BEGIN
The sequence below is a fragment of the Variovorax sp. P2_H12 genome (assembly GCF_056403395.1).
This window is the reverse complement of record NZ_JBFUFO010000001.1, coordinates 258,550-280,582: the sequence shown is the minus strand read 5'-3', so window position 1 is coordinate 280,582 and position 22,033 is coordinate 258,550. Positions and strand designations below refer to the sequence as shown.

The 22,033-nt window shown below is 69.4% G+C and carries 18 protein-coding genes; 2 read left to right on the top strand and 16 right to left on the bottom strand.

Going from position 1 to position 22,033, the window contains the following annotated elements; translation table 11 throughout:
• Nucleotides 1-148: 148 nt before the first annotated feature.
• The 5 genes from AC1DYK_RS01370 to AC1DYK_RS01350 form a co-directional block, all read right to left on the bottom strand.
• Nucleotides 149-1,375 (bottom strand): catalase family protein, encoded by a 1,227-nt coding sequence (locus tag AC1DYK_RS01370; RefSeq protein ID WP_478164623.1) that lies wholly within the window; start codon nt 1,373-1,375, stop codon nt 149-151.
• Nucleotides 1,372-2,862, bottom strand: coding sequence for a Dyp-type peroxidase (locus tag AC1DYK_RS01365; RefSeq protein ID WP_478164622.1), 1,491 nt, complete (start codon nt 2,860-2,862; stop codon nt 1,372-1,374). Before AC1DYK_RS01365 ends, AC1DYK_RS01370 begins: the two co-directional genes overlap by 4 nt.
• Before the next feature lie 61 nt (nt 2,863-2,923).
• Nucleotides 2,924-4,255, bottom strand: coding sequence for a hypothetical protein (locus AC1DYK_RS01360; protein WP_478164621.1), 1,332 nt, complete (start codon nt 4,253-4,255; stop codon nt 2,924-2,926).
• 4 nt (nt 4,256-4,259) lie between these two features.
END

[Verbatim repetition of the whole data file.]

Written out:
The sequence below is a fragment of the Variovorax sp. P2_H12 genome (assembly GCF_056403395.1).
This window is the reverse complement of record NZ_JBFUFO010000001.1, coordinates 258,550-280,582: the sequence shown is the minus strand read 5'-3', so window position 1 is coordinate 280,582 and position 22,033 is coordinate 258,550. Positions and strand designations below refer to the sequence as shown.

The 22,033-nt window shown below is 69.4% G+C and carries 18 protein-coding genes; 2 read left to right on the top strand and 16 right to left on the bottom strand.

Going from position 1 to position 22,033, the window contains the following annotated elements; translation table 11 throughout:
• Nucleotides 1-148: 148 nt before the first annotated feature.
• The 5 genes from AC1DYK_RS01370 to AC1DYK_RS01350 form a co-directional block, all read right to left on the bottom strand.
• Nucleotides 149-1,375 (bottom strand): catalase family protein, encoded by a 1,227-nt coding sequence (locus tag AC1DYK_RS01370; RefSeq protein ID WP_478164623.1) that lies wholly within the window; start codon nt 1,373-1,375, stop codon nt 149-151.
• Nucleotides 1,372-2,862, bottom strand: coding sequence for a Dyp-type peroxidase (locus tag AC1DYK_RS01365; RefSeq protein ID WP_478164622.1), 1,491 nt, complete (start codon nt 2,860-2,862; stop codon nt 1,372-1,374). Before AC1DYK_RS01365 ends, AC1DYK_RS01370 begins: the two co-directional genes overlap by 4 nt.
• Before the next feature lie 61 nt (nt 2,863-2,923).
• Nucleotides 2,924-4,255, bottom strand: coding sequence for a hypothetical protein (locus AC1DYK_RS01360; protein WP_478164621.1), 1,332 nt, complete (start codon nt 4,253-4,255; stop codon nt 2,924-2,926).
• 4 nt (nt 4,256-4,259) lie between these two features.